Louise Aubrie is a London-born musician who splits her time between her hometown and New York City. Her third album, Late 44, brings together indie post-punk roots with rock and pop melodies, the kind of which might remind listeners of other female-led punk bands from the United Kingdom.
Tom Edwards (guitars), Boz Boorer (guitars), Joe Holweger (bass), David Ruffy (drums and percussion), James Knight (piano and keys), and Aubrie have created a signature sound that comes through clearly very early on. It is defined by driving guitars, a steady and simple drum line, and sweet vocals, the confidence of which makes it for the most part fit seamlessly in a genre typically associated with harsher ones. Things remain varied enough thanks mainly to thoughtful lyrics that touch on the joy and pain of relationships and on personal empowerment.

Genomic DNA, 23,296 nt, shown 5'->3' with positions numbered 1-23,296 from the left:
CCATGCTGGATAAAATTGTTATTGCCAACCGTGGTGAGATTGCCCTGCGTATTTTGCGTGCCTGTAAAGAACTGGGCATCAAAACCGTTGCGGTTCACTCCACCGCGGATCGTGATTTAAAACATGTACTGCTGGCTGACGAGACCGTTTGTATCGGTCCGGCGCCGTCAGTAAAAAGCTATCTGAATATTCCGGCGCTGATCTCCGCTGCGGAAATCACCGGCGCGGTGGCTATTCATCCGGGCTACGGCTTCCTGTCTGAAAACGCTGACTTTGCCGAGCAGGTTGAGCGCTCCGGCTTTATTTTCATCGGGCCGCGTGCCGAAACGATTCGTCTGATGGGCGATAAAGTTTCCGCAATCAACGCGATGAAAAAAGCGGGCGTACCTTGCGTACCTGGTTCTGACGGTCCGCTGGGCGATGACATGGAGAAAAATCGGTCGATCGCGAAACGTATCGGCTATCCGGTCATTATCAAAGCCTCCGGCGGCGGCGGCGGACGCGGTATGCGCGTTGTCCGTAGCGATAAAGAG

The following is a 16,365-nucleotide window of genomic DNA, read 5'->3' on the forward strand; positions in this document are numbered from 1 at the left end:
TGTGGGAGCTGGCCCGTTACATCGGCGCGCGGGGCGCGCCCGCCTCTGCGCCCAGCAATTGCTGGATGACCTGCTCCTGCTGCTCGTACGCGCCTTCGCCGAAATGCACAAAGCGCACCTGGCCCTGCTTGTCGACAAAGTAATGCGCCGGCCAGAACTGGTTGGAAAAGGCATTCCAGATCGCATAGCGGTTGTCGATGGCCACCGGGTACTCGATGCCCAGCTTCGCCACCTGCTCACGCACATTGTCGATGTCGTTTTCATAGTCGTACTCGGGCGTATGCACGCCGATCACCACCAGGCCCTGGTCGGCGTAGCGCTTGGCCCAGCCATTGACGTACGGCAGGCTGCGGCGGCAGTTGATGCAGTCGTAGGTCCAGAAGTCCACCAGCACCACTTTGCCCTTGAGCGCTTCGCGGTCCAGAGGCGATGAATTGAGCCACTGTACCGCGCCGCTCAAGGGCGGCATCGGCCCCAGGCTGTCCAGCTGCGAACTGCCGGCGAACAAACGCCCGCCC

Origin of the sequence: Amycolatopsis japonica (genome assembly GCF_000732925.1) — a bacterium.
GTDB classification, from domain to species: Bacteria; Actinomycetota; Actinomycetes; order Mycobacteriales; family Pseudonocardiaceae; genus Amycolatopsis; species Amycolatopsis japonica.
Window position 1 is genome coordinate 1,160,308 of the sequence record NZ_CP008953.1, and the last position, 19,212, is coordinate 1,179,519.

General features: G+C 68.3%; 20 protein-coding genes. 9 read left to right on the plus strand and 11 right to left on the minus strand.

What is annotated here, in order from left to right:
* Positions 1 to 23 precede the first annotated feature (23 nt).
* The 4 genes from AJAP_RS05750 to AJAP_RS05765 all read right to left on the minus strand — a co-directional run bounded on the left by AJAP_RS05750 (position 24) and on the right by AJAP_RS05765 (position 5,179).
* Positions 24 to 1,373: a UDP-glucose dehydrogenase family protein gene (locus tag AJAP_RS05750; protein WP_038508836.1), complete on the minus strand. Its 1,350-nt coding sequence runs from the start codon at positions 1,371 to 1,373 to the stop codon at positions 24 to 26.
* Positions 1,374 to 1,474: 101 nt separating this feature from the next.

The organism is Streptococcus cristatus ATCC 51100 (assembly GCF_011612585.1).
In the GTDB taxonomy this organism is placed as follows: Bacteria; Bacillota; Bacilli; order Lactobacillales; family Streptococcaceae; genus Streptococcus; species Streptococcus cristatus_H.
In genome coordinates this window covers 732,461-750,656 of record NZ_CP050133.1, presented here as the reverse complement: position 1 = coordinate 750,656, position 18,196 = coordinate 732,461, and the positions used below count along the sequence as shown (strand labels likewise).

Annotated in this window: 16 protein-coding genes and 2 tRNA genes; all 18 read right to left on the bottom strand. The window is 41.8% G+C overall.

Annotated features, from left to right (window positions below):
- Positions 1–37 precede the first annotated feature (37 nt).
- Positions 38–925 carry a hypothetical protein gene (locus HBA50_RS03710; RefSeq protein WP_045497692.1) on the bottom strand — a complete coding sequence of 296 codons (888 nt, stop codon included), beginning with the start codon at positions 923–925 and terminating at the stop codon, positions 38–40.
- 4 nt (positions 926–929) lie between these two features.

The energetic “Masterstroke” kicks things off, sticking to the above-mentioned sound like glue. While Aubrie’s dynamic voice easily follows the melody high and low, there are times she can’t quite keep up. Interestingly enough, this strain feels like part of the journey by adding another layer, however subtle, to the stories being told.
Some of the album’s standout features include distorted electric guitars on “Tearjerker” and “One False Move”, a country flavour to “Perfect Battle Cry”, and the five complete, seconds-long breaks in “Too Late” that give it a certain cheekiness. Other highlights include the stripped nature of the aptly named “Next to Nothing”, and the slower tempo in “Candlelight”, “One False Move,” and “Kiss of Life”, the latter being the darkest of the set. Aubrie finishes things off with a complete flip: “Please Don’t Touch” is built on a throbbing drum line rather than on electric guitars.
While the album, which is set to be released in mid-July, comes off as homogenous, the familiarity of the tracks’ melodies give listeners the comfort needed to focus on the lyrics. Songs are available for streaming on SoundCloud. More information about Louise Aubrie is available on her official website.
Pictures provided by Independent Music Promotions.
First published here on Blogcritics.